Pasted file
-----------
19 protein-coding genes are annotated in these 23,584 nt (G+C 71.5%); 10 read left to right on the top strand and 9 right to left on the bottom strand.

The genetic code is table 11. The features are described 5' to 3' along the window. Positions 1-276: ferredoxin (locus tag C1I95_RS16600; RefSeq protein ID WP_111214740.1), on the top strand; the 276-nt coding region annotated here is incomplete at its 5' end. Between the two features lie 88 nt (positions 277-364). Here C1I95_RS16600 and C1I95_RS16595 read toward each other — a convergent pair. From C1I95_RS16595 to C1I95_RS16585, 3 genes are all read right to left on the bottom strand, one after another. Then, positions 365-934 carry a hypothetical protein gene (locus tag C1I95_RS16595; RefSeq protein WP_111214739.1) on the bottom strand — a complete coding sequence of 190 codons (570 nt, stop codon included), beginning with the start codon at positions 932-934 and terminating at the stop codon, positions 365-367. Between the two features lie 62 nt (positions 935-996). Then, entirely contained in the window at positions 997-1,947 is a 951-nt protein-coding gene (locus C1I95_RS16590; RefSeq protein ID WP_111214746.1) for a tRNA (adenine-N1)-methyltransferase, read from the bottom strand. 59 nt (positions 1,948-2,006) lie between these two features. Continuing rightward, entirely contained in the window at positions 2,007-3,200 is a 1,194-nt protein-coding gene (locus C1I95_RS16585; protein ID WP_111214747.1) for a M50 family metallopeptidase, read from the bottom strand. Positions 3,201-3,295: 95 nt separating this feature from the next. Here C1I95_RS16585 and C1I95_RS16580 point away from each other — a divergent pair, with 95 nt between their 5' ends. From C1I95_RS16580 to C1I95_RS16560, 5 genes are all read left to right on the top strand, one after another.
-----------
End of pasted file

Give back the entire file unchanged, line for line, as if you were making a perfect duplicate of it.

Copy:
19 protein-coding genes are annotated in these 23,584 nt (G+C 71.5%); 10 read left to right on the top strand and 9 right to left on the bottom strand.

The genetic code is table 11. The features are described 5' to 3' along the window. Positions 1-276: ferredoxin (locus tag C1I95_RS16600; RefSeq protein ID WP_111214740.1), on the top strand; the 276-nt coding region annotated here is incomplete at its 5' end. Between the two features lie 88 nt (positions 277-364). Here C1I95_RS16600 and C1I95_RS16595 read toward each other — a convergent pair. From C1I95_RS16595 to C1I95_RS16585, 3 genes are all read right to left on the bottom strand, one after another. Then, positions 365-934 carry a hypothetical protein gene (locus tag C1I95_RS16595; RefSeq protein WP_111214739.1) on the bottom strand — a complete coding sequence of 190 codons (570 nt, stop codon included), beginning with the start codon at positions 932-934 and terminating at the stop codon, positions 365-367. Between the two features lie 62 nt (positions 935-996). Then, entirely contained in the window at positions 997-1,947 is a 951-nt protein-coding gene (locus C1I95_RS16590; RefSeq protein ID WP_111214746.1) for a tRNA (adenine-N1)-methyltransferase, read from the bottom strand. 59 nt (positions 1,948-2,006) lie between these two features. Continuing rightward, entirely contained in the window at positions 2,007-3,200 is a 1,194-nt protein-coding gene (locus C1I95_RS16585; protein ID WP_111214747.1) for a M50 family metallopeptidase, read from the bottom strand. Positions 3,201-3,295: 95 nt separating this feature from the next. Here C1I95_RS16585 and C1I95_RS16580 point away from each other — a divergent pair, with 95 nt between their 5' ends. From C1I95_RS16580 to C1I95_RS16560, 5 genes are all read left to right on the top strand, one after another.